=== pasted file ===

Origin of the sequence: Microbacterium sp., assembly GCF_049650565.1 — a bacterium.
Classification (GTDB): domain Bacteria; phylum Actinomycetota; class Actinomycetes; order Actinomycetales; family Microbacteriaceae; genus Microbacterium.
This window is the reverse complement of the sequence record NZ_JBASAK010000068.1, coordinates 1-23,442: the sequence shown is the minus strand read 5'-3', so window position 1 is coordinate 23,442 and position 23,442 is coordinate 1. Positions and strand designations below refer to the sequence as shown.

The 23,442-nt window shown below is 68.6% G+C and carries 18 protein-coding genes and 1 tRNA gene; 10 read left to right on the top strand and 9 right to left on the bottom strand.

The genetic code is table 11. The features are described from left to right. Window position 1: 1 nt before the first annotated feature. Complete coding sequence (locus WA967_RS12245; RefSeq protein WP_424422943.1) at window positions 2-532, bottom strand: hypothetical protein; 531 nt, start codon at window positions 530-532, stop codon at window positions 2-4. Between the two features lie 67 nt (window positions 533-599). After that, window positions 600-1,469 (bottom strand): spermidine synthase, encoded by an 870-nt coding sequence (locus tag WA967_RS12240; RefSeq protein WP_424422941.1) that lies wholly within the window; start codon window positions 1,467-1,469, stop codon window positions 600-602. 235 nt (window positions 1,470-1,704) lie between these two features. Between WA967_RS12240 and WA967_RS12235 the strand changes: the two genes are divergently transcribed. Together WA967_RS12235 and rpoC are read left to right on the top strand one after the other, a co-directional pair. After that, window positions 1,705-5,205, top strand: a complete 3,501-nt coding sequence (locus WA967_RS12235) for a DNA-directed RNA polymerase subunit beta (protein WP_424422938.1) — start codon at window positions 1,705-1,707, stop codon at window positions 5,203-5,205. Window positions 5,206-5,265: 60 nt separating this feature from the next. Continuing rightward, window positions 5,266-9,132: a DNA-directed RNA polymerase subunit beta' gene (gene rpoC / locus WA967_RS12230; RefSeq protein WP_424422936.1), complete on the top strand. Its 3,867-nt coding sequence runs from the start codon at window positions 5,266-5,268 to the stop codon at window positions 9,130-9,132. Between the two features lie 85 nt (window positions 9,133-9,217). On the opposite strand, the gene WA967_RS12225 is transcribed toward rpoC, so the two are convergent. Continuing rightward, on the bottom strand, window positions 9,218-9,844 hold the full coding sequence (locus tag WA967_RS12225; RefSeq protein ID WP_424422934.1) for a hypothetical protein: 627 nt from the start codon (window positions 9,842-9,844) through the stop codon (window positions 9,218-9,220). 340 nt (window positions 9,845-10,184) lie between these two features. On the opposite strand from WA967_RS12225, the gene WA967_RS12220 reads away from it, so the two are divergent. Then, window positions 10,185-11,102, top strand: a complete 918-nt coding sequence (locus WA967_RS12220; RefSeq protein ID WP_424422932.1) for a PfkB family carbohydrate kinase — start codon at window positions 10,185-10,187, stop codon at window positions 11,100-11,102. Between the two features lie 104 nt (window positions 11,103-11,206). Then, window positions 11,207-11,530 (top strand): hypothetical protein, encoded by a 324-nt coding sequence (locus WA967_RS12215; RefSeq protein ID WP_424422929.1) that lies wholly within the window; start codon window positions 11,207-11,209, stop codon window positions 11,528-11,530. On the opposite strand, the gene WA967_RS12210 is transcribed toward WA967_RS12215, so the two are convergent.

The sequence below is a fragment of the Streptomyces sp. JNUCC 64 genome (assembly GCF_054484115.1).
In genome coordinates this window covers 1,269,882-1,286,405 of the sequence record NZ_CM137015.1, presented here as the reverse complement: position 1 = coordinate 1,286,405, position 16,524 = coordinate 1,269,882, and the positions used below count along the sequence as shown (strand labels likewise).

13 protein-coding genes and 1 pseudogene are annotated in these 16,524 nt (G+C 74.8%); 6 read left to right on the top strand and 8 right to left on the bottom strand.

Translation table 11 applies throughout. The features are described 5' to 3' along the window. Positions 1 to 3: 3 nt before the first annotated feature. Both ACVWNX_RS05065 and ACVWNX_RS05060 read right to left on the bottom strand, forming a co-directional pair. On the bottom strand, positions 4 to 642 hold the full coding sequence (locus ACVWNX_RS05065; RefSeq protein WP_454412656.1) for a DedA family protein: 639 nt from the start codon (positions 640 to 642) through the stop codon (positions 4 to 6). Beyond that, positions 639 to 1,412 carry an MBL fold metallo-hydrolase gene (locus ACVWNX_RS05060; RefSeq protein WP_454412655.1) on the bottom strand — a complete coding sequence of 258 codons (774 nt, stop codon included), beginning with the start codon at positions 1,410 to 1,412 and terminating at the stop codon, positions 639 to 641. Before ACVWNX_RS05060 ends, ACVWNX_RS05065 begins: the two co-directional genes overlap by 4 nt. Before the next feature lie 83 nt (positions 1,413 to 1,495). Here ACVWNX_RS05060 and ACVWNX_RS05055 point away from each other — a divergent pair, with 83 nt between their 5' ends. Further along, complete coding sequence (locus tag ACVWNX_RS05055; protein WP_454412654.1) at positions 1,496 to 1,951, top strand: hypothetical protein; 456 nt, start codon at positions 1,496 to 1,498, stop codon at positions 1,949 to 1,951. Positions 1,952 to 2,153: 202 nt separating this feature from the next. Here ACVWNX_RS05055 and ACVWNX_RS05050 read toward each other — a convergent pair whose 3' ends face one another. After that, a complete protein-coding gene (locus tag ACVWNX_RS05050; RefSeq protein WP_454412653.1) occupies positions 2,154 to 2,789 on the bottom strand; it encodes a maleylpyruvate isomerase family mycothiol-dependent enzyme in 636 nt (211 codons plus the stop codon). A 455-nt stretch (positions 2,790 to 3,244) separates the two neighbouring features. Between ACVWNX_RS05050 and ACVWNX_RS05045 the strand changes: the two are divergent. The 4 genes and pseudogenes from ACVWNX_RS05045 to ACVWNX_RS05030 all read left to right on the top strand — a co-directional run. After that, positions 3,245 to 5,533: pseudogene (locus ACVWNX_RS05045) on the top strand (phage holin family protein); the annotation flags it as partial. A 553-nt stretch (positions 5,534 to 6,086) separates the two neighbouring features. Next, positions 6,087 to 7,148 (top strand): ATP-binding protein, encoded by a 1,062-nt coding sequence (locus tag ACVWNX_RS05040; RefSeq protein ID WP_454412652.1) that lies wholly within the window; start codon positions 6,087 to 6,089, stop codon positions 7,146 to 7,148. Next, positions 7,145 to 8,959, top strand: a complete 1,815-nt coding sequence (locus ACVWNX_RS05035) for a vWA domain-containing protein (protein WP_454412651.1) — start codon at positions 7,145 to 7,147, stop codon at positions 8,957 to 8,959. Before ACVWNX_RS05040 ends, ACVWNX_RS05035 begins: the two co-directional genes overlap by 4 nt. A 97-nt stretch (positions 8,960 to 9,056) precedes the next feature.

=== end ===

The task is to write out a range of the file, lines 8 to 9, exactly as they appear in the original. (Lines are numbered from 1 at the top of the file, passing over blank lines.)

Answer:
13 protein-coding genes and 1 pseudogene are annotated in these 16,524 nt (G+C 74.8%); 6 read left to right on the top strand and 8 right to left on the bottom strand.

Translation table 11 applies throughout. The features are described 5' to 3' along the window. Positions 1 to 3: 3 nt before the first annotated feature. Both ACVWNX_RS05065 and ACVWNX_RS05060 read right to left on the bottom strand, forming a co-directional pair. On the bottom strand, positions 4 to 642 hold the full coding sequence (locus ACVWNX_RS05065; RefSeq protein WP_454412656.1) for a DedA family protein: 639 nt from the start codon (positions 640 to 642) through the stop codon (positions 4 to 6). Beyond that, positions 639 to 1,412 carry an MBL fold metallo-hydrolase gene (locus ACVWNX_RS05060; RefSeq protein WP_454412655.1) on the bottom strand — a complete coding sequence of 258 codons (774 nt, stop codon included), beginning with the start codon at positions 1,410 to 1,412 and terminating at the stop codon, positions 639 to 641. Before ACVWNX_RS05060 ends, ACVWNX_RS05065 begins: the two co-directional genes overlap by 4 nt. Before the next feature lie 83 nt (positions 1,413 to 1,495). Here ACVWNX_RS05060 and ACVWNX_RS05055 point away from each other — a divergent pair, with 83 nt between their 5' ends. Further along, complete coding sequence (locus tag ACVWNX_RS05055; protein WP_454412654.1) at positions 1,496 to 1,951, top strand: hypothetical protein; 456 nt, start codon at positions 1,496 to 1,498, stop codon at positions 1,949 to 1,951. Positions 1,952 to 2,153: 202 nt separating this feature from the next. Here ACVWNX_RS05055 and ACVWNX_RS05050 read toward each other — a convergent pair whose 3' ends face one another. After that, a complete protein-coding gene (locus tag ACVWNX_RS05050; RefSeq protein WP_454412653.1) occupies positions 2,154 to 2,789 on the bottom strand; it encodes a maleylpyruvate isomerase family mycothiol-dependent enzyme in 636 nt (211 codons plus the stop codon). A 455-nt stretch (positions 2,790 to 3,244) separates the two neighbouring features. Between ACVWNX_RS05050 and ACVWNX_RS05045 the strand changes: the two are divergent. The 4 genes and pseudogenes from ACVWNX_RS05045 to ACVWNX_RS05030 all read left to right on the top strand — a co-directional run. After that, positions 3,245 to 5,533: pseudogene (locus ACVWNX_RS05045) on the top strand (phage holin family protein); the annotation flags it as partial. A 553-nt stretch (positions 5,534 to 6,086) separates the two neighbouring features. Next, positions 6,087 to 7,148 (top strand): ATP-binding protein, encoded by a 1,062-nt coding sequence (locus tag ACVWNX_RS05040; RefSeq protein ID WP_454412652.1) that lies wholly within the window; start codon positions 6,087 to 6,089, stop codon positions 7,146 to 7,148. Next, positions 7,145 to 8,959, top strand: a complete 1,815-nt coding sequence (locus ACVWNX_RS05035) for a vWA domain-containing protein (protein WP_454412651.1) — start codon at positions 7,145 to 7,147, stop codon at positions 8,957 to 8,959. Before ACVWNX_RS05040 ends, ACVWNX_RS05035 begins: the two co-directional genes overlap by 4 nt. A 97-nt stretch (positions 8,960 to 9,056) precedes the next feature.